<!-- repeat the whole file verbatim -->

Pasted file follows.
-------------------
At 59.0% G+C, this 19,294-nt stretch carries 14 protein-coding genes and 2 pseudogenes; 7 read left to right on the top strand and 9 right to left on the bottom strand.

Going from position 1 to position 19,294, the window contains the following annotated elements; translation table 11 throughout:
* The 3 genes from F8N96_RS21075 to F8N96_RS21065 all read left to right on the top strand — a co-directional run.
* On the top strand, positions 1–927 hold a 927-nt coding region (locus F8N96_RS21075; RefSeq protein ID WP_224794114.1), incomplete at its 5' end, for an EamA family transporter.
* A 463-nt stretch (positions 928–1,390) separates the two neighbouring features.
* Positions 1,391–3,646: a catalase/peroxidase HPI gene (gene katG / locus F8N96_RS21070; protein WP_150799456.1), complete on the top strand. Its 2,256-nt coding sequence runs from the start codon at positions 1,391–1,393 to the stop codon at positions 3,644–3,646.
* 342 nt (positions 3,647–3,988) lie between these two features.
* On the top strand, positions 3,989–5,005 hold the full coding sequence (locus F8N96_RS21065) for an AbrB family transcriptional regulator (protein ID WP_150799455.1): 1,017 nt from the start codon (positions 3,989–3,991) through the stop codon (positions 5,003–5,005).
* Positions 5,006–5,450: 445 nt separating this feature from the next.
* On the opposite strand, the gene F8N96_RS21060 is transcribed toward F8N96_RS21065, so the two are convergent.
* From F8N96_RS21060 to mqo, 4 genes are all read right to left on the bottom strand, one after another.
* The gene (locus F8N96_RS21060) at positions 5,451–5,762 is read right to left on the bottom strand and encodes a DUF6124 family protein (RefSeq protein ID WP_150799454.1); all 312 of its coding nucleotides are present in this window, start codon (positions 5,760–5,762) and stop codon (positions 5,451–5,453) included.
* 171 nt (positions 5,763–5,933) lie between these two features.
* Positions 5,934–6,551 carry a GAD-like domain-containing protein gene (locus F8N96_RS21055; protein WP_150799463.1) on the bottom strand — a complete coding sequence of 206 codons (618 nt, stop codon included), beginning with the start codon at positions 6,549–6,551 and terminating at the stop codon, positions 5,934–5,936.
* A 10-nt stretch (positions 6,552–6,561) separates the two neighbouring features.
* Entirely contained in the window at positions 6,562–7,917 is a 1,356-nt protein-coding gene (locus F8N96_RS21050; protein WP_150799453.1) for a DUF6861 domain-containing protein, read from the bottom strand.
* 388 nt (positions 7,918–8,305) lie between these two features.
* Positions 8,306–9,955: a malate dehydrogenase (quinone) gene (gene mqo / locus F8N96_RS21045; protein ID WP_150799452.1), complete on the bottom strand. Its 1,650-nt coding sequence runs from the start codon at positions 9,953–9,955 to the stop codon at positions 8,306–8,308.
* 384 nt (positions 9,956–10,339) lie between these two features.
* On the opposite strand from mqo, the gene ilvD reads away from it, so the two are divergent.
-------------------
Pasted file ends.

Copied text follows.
At 59.0% G+C, this 19,294-nt stretch carries 14 protein-coding genes and 2 pseudogenes; 7 read left to right on the top strand and 9 right to left on the bottom strand.

Going from position 1 to position 19,294, the window contains the following annotated elements; translation table 11 throughout:
* The 3 genes from F8N96_RS21075 to F8N96_RS21065 all read left to right on the top strand — a co-directional run.
* On the top strand, positions 1–927 hold a 927-nt coding region (locus F8N96_RS21075; RefSeq protein ID WP_224794114.1), incomplete at its 5' end, for an EamA family transporter.
* A 463-nt stretch (positions 928–1,390) separates the two neighbouring features.
* Positions 1,391–3,646: a catalase/peroxidase HPI gene (gene katG / locus F8N96_RS21070; protein WP_150799456.1), complete on the top strand. Its 2,256-nt coding sequence runs from the start codon at positions 1,391–1,393 to the stop codon at positions 3,644–3,646.
* 342 nt (positions 3,647–3,988) lie between these two features.
* On the top strand, positions 3,989–5,005 hold the full coding sequence (locus F8N96_RS21065) for an AbrB family transcriptional regulator (protein ID WP_150799455.1): 1,017 nt from the start codon (positions 3,989–3,991) through the stop codon (positions 5,003–5,005).
* Positions 5,006–5,450: 445 nt separating this feature from the next.
* On the opposite strand, the gene F8N96_RS21060 is transcribed toward F8N96_RS21065, so the two are convergent.
* From F8N96_RS21060 to mqo, 4 genes are all read right to left on the bottom strand, one after another.
* The gene (locus F8N96_RS21060) at positions 5,451–5,762 is read right to left on the bottom strand and encodes a DUF6124 family protein (RefSeq protein ID WP_150799454.1); all 312 of its coding nucleotides are present in this window, start codon (positions 5,760–5,762) and stop codon (positions 5,451–5,453) included.
* 171 nt (positions 5,763–5,933) lie between these two features.
* Positions 5,934–6,551 carry a GAD-like domain-containing protein gene (locus F8N96_RS21055; protein WP_150799463.1) on the bottom strand — a complete coding sequence of 206 codons (618 nt, stop codon included), beginning with the start codon at positions 6,549–6,551 and terminating at the stop codon, positions 5,934–5,936.
* A 10-nt stretch (positions 6,552–6,561) separates the two neighbouring features.
* Entirely contained in the window at positions 6,562–7,917 is a 1,356-nt protein-coding gene (locus F8N96_RS21050; protein WP_150799453.1) for a DUF6861 domain-containing protein, read from the bottom strand.
* 388 nt (positions 7,918–8,305) lie between these two features.
* Positions 8,306–9,955: a malate dehydrogenase (quinone) gene (gene mqo / locus F8N96_RS21045; protein ID WP_150799452.1), complete on the bottom strand. Its 1,650-nt coding sequence runs from the start codon at positions 9,953–9,955 to the stop codon at positions 8,306–8,308.
* 384 nt (positions 9,956–10,339) lie between these two features.
* On the opposite strand from mqo, the gene ilvD reads away from it, so the two are divergent.